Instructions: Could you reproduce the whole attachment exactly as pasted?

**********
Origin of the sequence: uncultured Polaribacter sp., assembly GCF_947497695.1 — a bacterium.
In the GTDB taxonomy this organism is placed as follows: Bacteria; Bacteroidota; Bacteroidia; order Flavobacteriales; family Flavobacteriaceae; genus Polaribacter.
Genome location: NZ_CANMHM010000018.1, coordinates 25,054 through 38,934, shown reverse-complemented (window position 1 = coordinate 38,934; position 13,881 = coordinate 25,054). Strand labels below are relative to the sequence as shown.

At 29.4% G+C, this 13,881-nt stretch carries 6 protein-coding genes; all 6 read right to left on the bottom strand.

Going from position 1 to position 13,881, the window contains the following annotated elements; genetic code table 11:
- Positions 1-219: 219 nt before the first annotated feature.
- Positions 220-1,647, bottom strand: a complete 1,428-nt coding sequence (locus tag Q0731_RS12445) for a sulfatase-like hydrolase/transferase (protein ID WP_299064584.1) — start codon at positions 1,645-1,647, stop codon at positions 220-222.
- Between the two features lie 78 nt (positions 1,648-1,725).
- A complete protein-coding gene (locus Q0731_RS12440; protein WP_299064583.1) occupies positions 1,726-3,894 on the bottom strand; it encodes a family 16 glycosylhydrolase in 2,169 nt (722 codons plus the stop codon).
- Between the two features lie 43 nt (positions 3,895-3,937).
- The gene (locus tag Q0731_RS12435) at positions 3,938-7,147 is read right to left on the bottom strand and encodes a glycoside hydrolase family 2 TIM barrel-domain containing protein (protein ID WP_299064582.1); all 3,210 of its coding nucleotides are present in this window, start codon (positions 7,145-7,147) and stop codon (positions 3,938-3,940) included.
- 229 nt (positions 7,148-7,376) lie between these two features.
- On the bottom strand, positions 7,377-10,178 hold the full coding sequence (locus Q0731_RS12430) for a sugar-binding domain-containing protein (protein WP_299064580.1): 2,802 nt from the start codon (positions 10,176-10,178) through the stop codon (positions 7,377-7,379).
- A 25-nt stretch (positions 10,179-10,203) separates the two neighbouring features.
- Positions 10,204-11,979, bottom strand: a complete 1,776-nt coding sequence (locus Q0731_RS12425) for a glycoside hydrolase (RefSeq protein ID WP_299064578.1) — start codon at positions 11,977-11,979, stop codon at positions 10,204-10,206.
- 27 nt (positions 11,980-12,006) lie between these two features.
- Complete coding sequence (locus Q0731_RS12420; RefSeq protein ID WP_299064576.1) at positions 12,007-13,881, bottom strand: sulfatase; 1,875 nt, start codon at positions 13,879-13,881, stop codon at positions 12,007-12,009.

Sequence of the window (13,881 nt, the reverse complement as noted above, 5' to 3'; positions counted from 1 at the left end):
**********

Origin of the sequence: uncultured Polaribacter sp., assembly GCF_947497695.1 — a bacterium.
In the GTDB taxonomy this organism is placed as follows: Bacteria; Bacteroidota; Bacteroidia; order Flavobacteriales; family Flavobacteriaceae; genus Polaribacter.
Genome location: NZ_CANMHM010000018.1, coordinates 25,054 through 38,934, shown reverse-complemented (window position 1 = coordinate 38,934; position 13,881 = coordinate 25,054). Strand labels below are relative to the sequence as shown.

At 29.4% G+C, this 13,881-nt stretch carries 6 protein-coding genes; all 6 read right to left on the bottom strand.

Going from position 1 to position 13,881, the window contains the following annotated elements; genetic code table 11:
- Positions 1-219: 219 nt before the first annotated feature.
- Positions 220-1,647, bottom strand: a complete 1,428-nt coding sequence (locus tag Q0731_RS12445) for a sulfatase-like hydrolase/transferase (protein ID WP_299064584.1) — start codon at positions 1,645-1,647, stop codon at positions 220-222.
- Between the two features lie 78 nt (positions 1,648-1,725).
- A complete protein-coding gene (locus Q0731_RS12440; protein WP_299064583.1) occupies positions 1,726-3,894 on the bottom strand; it encodes a family 16 glycosylhydrolase in 2,169 nt (722 codons plus the stop codon).
- Between the two features lie 43 nt (positions 3,895-3,937).
- The gene (locus tag Q0731_RS12435) at positions 3,938-7,147 is read right to left on the bottom strand and encodes a glycoside hydrolase family 2 TIM barrel-domain containing protein (protein ID WP_299064582.1); all 3,210 of its coding nucleotides are present in this window, start codon (positions 7,145-7,147) and stop codon (positions 3,938-3,940) included.
- 229 nt (positions 7,148-7,376) lie between these two features.
- On the bottom strand, positions 7,377-10,178 hold the full coding sequence (locus Q0731_RS12430) for a sugar-binding domain-containing protein (protein WP_299064580.1): 2,802 nt from the start codon (positions 10,176-10,178) through the stop codon (positions 7,377-7,379).
- A 25-nt stretch (positions 10,179-10,203) separates the two neighbouring features.
- Positions 10,204-11,979, bottom strand: a complete 1,776-nt coding sequence (locus Q0731_RS12425) for a glycoside hydrolase (RefSeq protein ID WP_299064578.1) — start codon at positions 11,977-11,979, stop codon at positions 10,204-10,206.
- 27 nt (positions 11,980-12,006) lie between these two features.
- Complete coding sequence (locus Q0731_RS12420; RefSeq protein ID WP_299064576.1) at positions 12,007-13,881, bottom strand: sulfatase; 1,875 nt, start codon at positions 13,879-13,881, stop codon at positions 12,007-12,009.

Sequence of the window (13,881 nt, the reverse complement as noted above, 5' to 3'; positions counted from 1 at the left end):